Over a meal of ragi mudde cooked by the high school students, I talk to Pallavi Varma Patil, faculty at Azim Premji University and the originator of The Ragi Project. The initiative, she explains, lies at the intersection of her work in the Gandhian pedagogy of learning by doing useful work on one hand, and the interplay of food and identity on the other. The seeds for the project were sowed a year ago during discussions with her university class about the role of food in shaping the growth of cities, and decoding the complex process by which certain foods gain hegemony over others. With their disappearance from our plates, these foods fray the edges of the memories they once evoked and efface the cultures, histories and landscapes they were born of. The project was also intended to teach valuable lessons on achieving food autonomy through farming and become a platform for students to contemplate the impacts of their actions on the environment.
Learning by growing
The half-acre plot the students cultivate belongs to Poorna staff member, Radha, and is part of a larger land that has been fallow for two years. Ragi received a unanimous vote in early staff discussions on crop choices owing as much to its role in shaping the cultural identity of Karnataka as to its ecological and nutritional merits.
From ecologist, Laksh Kumar of Agastya Foundation, students learned the basics of regenerative farming. They mulched the land with weeds to retain precious moisture and fed it with natural inputs like vermicompost. They practised intercropping with nitrogen-fixing pigeon pea (tuvar) and planted a fringe of marigold to keep pests away. A visit to veteran farmer Narayan Reddy’s bountiful farm, and they returned armed with trivia about the creatures that are friends of the farmer. Today, with the help of Seena Narayanan from ATREE, nearly 20 different insects have been identified on the half-acre plot. But, nothing caused a stir like the discovery of earthworms in the soil did - a sign their soil-enrichment efforts had truly paid off. Much like the Indian farmer, they kept a keen eye on the weather, tracing the patterns of the sun and the rain. And, as they grappled with the challenges of irrigating the land, the choice of the resilient ragi became more obvious to the students. Inchara of Class 4 remembers the day they transplanted the tiny ragi seedlings into the field. It was exhausting and took all day, she says. But, every student and teacher was involved, painstakingly moving the delicate shoots into the soil.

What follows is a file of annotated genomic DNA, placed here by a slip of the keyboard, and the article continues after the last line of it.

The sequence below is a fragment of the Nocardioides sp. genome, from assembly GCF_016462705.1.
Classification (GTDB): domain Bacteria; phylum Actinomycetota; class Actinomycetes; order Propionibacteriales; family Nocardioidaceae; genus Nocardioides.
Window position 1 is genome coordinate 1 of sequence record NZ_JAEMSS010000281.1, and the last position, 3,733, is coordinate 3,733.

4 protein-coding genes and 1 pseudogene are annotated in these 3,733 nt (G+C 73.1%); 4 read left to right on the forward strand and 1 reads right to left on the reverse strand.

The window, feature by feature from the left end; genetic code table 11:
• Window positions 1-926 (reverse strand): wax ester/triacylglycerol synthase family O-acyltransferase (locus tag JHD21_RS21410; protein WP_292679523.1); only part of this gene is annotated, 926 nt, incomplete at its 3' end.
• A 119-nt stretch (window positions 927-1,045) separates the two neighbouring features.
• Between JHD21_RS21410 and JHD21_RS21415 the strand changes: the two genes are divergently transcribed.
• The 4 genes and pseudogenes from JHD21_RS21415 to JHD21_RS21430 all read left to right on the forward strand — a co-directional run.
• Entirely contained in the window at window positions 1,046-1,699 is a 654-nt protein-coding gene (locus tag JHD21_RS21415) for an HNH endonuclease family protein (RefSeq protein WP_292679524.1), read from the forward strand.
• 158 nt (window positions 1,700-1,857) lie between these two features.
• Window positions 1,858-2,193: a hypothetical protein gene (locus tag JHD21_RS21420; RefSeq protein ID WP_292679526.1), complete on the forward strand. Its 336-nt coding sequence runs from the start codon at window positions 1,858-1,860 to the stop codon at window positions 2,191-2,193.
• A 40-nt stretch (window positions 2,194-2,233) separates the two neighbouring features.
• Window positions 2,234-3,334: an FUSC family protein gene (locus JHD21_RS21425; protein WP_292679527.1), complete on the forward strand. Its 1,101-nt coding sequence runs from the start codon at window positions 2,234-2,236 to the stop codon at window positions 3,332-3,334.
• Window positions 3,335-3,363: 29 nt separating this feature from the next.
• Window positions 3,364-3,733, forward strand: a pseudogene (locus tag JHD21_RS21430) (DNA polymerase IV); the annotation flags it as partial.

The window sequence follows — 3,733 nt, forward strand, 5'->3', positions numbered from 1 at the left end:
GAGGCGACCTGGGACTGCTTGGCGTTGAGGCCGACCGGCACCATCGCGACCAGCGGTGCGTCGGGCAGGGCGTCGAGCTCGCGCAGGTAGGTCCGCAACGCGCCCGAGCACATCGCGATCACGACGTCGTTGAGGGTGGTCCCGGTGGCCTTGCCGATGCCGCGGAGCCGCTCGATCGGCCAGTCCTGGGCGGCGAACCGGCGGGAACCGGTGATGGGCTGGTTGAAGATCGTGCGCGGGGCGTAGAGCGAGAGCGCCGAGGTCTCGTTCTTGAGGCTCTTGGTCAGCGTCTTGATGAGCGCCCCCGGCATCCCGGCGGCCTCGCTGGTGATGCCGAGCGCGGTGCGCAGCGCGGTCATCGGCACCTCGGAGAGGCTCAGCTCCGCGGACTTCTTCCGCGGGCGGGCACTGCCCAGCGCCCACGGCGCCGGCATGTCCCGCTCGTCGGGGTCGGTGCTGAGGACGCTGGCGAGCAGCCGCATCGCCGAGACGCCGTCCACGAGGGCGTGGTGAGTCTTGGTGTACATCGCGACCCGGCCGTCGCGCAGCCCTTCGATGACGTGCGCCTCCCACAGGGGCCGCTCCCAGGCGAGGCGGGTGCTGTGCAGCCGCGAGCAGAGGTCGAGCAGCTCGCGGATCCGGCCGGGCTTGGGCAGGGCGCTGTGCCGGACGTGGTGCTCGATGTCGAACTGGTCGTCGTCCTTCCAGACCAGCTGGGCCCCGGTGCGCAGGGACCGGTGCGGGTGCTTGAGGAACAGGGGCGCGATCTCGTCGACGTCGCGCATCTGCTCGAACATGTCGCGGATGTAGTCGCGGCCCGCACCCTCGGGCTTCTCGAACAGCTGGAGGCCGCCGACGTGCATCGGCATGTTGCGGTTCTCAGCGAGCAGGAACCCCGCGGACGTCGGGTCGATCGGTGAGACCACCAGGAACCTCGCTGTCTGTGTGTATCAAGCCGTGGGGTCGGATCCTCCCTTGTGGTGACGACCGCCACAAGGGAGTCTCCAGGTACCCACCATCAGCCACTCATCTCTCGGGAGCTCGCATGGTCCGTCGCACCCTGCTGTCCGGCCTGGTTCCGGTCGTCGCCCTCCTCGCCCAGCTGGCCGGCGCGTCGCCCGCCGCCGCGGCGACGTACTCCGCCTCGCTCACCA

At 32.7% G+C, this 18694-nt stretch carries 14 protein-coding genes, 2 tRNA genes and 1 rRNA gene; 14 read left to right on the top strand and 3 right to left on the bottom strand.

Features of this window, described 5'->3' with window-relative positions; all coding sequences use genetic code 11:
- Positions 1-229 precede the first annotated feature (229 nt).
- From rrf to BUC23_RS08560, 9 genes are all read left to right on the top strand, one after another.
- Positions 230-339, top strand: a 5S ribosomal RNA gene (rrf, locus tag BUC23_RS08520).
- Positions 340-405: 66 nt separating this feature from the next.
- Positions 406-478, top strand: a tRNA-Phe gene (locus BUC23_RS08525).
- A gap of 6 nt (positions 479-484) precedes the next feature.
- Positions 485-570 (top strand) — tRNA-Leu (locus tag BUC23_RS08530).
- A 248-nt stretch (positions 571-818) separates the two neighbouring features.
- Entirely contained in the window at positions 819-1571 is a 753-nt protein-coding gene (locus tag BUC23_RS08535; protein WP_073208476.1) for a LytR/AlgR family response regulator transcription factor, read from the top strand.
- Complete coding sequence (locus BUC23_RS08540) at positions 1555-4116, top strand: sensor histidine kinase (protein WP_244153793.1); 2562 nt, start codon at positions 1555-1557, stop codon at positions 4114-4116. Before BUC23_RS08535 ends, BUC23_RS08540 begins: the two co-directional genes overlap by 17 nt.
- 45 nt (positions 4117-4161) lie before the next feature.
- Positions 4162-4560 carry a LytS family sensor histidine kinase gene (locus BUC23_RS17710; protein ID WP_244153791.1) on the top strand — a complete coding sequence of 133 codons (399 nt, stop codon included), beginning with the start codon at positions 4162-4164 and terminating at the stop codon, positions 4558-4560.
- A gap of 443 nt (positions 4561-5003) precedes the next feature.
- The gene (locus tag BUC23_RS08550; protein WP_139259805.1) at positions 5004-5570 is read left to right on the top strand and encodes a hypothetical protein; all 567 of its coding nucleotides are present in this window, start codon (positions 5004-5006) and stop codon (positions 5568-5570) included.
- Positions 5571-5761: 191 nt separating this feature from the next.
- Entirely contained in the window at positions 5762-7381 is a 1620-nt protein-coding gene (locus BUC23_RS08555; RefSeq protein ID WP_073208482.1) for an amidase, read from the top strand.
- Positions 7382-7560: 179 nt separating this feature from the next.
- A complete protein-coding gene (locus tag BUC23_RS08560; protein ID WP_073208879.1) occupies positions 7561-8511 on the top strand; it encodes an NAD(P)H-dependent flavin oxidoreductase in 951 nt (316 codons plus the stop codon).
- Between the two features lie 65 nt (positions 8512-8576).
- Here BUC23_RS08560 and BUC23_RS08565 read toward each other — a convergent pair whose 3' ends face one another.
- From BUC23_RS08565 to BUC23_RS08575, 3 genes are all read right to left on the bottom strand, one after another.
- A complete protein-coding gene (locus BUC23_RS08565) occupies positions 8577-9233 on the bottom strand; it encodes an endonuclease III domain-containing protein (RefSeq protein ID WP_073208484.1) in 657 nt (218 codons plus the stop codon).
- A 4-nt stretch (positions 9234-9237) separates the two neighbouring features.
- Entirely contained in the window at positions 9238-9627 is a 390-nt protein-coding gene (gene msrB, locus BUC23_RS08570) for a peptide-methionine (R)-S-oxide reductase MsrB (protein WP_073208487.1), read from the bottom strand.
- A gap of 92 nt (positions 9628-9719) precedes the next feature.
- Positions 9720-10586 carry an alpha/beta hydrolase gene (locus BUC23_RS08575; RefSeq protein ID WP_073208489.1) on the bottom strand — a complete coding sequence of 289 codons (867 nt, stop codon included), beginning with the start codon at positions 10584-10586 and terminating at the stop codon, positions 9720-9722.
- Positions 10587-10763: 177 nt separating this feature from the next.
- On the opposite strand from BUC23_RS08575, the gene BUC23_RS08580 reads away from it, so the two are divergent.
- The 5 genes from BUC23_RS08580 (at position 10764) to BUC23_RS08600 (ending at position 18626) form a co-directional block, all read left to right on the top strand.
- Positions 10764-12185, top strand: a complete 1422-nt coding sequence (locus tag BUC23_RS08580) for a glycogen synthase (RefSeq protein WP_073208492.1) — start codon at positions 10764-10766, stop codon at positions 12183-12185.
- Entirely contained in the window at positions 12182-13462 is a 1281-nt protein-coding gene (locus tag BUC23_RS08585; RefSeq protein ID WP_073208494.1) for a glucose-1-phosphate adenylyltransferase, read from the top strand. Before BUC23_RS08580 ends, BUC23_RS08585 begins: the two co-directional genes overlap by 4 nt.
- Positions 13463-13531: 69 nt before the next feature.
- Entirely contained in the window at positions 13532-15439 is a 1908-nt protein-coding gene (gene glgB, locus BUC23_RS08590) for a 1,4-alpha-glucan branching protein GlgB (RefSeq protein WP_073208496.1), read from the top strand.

As they worked in the field, they tuned their tastebuds in anticipation of the harvest. A student resistance against ragi mudde and malt led to recipe trials that kept the school kitchen busy dishing out the millet in more appealing avatars: cakes, cookies, papad, cutlets and laddoos. Community lunches at school featured a weekly ragi meal and teachers began incorporating ragi into their families’ diets.